Everything is complicated. Especially for the homeowners who are forced to finally acknowledge each other because of a block-wide burglary spree on a fictional cul-de-sac called Ilios Lane in Rachel Louise Snyder’s first novel What We’ve Lost Is Nothing.
“All the characters are flawed,” said Snyder, now a former Oak Parker, over the phone. Her voice youthful sounding, down-to-earth, laughing lightly occasionally after a response.
Even the most likeable of the bunch, Arthur—an elderly man who suffers from partial blindness (ironically, he can only make out blurry shapes and silhouettes in near darkness) –has his fair share of flaws.
One of the lead characters Susan McPherson, a diligent escort at the Oak Park Housing Center – yes, the novel is set in Oak Park — is “a prototype of a certain kind of activist you’d find in Oak Park,” Snyder said.
One of those activists is Ann Maxwell, once a resident manager in a building Snyder lived in on Austin Boulevard her first year out of college. That was more than 20 years ago.
“I think there are elements of Ann in Susan. The best parts of her; in a psychological way.”
After graduating from North Central College in Naperville in 1992 Snyder went in search of an apartment that was close to the city. She found her way to an apartment on the border of Oak Park and Chicago with the help of a Housing Center escort named Jean Carberry.
The title escort is one with which the fictional Mrs. McPherson expresses some grievances. The job of the escort is to facilitate diversity and integration by showing apartments in East Oak Park to white singles, couples, and young families. People of color are urged west and north in Oak Park.
Snyder and Maxwell became friends. “Soul sisters” in fact. They would later travel together—to Central America, Vietnam and Cambodia—looking into humanitarian stories.
Snyder lived on the border of Oak Park and Austin for one year before going to graduate school at Emerson in Boston. She returned in 1995 after receiving a master’s degree. She soon took a position as a resident manager of an apartment building and became responsible for fostering a sense of community among the building’s tenants.
She was a resident manager for six years. An activist in her own right for diversity, inclusion and equality, she even wrote a column for a brief period for Wednesday Journal about apartment life. The comment section on the Journal’s OakPark.com website makes an appearance in her novel where fictional characters discuss racial issues and the burglaries on Ilios Lane.
“I wouldn’t say I was attuned [to social issues] as an undergrad,” Snyder said. “I was, however, attuned that one could be redeemed. I was aware of that through my own story. My survivor story.”
Snyder moved from Pittsburgh to Illinois at 11-years-old with her Dad. Her mother had died before then and her father had remarried. She lived in a few towns in the western suburbs—Downers Grove, Woodridge and Lisle—before moving to Naperville where she attended Naperville North High School.
Her stay at Naperville North lasted only a short while before she dropped out. She would later have a desire to go to college.
“I knew I would have to explain the squalor of my life,” Snyder said. North Central College was the only school that would accept her as a student without a high school diploma.
“An admissions counselor there saved my life.”
One summer during college Snyder travelled out of the country for the first time. A Semester at Sea the school called it. Those times spent seeing the world outside of her own became the chapters in her life leading to now, a discovery of the world-at-large.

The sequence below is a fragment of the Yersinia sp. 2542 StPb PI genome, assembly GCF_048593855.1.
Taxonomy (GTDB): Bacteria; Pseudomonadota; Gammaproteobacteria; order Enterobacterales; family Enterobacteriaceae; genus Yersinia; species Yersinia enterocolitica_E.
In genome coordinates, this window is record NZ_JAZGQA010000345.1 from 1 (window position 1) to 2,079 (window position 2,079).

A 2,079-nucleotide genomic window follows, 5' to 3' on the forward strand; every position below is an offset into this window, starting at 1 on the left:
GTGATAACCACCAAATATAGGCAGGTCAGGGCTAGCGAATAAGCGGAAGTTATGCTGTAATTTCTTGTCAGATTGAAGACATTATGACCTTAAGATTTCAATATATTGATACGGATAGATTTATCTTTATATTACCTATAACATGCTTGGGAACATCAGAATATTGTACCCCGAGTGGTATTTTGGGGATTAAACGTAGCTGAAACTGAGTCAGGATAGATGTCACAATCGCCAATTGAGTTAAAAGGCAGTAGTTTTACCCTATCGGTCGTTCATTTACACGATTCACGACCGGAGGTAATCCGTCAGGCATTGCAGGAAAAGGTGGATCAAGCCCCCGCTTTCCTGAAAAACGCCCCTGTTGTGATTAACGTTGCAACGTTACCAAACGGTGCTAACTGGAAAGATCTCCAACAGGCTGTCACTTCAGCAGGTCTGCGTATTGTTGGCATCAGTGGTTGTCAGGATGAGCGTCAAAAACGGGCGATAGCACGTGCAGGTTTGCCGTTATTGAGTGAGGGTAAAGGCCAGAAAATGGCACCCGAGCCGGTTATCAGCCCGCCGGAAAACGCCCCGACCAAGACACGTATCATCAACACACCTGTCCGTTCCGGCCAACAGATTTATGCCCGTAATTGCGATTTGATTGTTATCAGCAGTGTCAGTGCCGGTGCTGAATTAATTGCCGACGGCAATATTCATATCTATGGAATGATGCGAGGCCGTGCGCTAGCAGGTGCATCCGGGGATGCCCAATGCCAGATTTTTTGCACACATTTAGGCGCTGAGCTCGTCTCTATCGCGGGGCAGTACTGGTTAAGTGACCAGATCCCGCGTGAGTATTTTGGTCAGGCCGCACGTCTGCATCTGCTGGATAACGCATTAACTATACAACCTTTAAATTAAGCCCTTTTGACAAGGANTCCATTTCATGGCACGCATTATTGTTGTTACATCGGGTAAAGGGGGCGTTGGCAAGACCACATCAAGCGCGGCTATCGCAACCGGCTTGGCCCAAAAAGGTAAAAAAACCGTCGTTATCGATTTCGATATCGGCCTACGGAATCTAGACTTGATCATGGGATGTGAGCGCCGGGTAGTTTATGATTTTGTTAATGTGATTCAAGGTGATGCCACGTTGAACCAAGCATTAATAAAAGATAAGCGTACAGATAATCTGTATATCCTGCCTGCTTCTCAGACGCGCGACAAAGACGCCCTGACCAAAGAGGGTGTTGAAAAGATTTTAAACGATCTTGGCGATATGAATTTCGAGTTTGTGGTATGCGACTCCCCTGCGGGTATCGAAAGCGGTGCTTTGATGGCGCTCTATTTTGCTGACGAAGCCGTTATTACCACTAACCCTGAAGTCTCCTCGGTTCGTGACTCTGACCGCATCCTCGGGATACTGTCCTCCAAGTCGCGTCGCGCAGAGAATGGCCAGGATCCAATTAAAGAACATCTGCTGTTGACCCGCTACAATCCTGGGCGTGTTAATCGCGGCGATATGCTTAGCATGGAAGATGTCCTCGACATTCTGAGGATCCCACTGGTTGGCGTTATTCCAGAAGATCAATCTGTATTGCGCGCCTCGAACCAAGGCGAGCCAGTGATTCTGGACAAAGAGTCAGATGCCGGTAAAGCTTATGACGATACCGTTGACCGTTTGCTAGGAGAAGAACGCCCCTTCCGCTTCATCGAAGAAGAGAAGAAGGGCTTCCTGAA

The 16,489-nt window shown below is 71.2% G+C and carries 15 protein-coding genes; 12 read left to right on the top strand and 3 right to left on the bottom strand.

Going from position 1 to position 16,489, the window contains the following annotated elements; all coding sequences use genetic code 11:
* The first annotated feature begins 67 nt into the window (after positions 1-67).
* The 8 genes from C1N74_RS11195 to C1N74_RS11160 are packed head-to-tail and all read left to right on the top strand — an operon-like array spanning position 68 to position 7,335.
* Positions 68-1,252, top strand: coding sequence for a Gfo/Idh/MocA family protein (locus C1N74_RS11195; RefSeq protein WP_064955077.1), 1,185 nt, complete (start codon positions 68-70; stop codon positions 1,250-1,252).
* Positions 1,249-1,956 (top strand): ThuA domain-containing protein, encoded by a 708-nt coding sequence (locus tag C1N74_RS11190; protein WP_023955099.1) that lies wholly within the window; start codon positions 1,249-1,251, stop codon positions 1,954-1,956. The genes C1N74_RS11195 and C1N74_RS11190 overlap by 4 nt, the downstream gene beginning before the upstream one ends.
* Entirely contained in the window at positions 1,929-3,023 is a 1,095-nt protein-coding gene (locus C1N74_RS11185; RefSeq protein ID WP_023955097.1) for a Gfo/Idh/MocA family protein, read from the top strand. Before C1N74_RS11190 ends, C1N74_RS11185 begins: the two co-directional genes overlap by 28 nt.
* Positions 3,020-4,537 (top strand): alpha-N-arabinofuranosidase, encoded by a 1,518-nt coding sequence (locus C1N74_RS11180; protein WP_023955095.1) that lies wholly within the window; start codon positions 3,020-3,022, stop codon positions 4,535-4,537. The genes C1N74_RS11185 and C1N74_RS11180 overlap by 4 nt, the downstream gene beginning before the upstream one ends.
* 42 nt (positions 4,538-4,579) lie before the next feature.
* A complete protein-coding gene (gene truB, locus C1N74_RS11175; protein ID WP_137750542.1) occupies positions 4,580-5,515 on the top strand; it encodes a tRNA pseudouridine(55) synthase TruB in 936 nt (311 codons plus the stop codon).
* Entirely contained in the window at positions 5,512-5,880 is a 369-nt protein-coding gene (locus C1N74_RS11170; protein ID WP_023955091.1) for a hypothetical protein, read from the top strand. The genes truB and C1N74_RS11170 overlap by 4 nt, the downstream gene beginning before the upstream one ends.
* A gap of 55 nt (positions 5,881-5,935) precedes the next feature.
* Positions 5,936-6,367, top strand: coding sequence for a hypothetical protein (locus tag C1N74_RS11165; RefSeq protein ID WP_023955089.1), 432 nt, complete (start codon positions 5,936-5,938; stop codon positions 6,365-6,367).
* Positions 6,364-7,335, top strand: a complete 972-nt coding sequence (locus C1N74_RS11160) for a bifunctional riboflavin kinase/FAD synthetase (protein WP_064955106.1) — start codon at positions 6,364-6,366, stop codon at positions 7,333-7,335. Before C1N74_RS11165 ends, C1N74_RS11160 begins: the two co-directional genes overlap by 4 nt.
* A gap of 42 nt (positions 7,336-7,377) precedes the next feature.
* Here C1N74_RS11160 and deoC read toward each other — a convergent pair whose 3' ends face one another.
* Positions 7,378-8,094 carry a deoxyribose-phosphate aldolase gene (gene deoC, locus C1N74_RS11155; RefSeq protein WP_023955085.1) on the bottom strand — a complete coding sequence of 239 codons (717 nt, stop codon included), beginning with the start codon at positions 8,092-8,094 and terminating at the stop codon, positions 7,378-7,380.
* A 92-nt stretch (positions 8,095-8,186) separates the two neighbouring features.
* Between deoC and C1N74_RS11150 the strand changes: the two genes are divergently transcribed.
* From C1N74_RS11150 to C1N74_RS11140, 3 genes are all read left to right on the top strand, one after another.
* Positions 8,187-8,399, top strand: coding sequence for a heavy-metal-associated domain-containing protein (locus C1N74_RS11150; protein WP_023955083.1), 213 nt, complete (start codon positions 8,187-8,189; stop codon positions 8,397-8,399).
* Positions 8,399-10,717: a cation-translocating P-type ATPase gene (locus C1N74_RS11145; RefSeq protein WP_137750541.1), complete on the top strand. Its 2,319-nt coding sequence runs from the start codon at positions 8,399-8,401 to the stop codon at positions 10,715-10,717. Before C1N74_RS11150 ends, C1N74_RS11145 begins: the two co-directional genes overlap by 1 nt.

All the characters in What We Have Lost Is Nothing in one way or another possess a piece of Snyder or, “particles that come from me,” as she put it.
None of the characters are wholly based on any one person.
“I don’t want to be at a party and have people think I’m taking notes on everything they say or do,” Snyder said.
But just how there is a bit of Ann Maxwell in Susan, Snyder said the naiveté of Mary Elizabeth McPherson, teenage daughter to Susan and Michael McPherson and the character through which questions of life and reality are most often expressed, is based on her.
“I knew nothing about the world-at-large.”
That’s another complexity addressed within Snyder’s novel. The truth you know and the truth you create.
“A police chief took me around in 2006. We basically went casing places. He pointed out fences and alarm signs and said, ‘the safest thing you can do is put children’s [toys] in front,” Snyder said. “Crime then was lower than it had been in 20 years, but he was frustrated by people’s post 9/11 xenophobia and fear.”
Originally the setting of the novel was in a fictional place, but Snyder said it dawned on her at some point that Oak Park was the perfect place; a place that was always discussing race and diversity; a place where one could address the question of what happens when people are thrust together because of tragedy.
While Snyder happened upon a location for her tale, the time period in which the story is told, 2005, was an intentional choice. A time after 9/11.
Snyder returned to the United States about five years ago after living in Cambodia for six years investigating war crime tribunals and writing her first book, “Fugitive Denim: A Moving Story of People and Parts in the Borderless World of Global Trade.”
She is now a creative writing professor at American University in Washington, D.C. in the Master of Fine Arts program, as well as a contributor to NPR’s All Things Considered, The New Yorker, the New Republic and The New York Times Magazine.
Snyder along with Rob Breymaier, of the Oak Park Regional Housing Center, will be at the Oak Park Public Library on Jan. 29 at 7 p.m. to discuss What We’ve Lost Is Nothing and conduct a Q & A session. The release date for the novel is Jan. 21, 2014.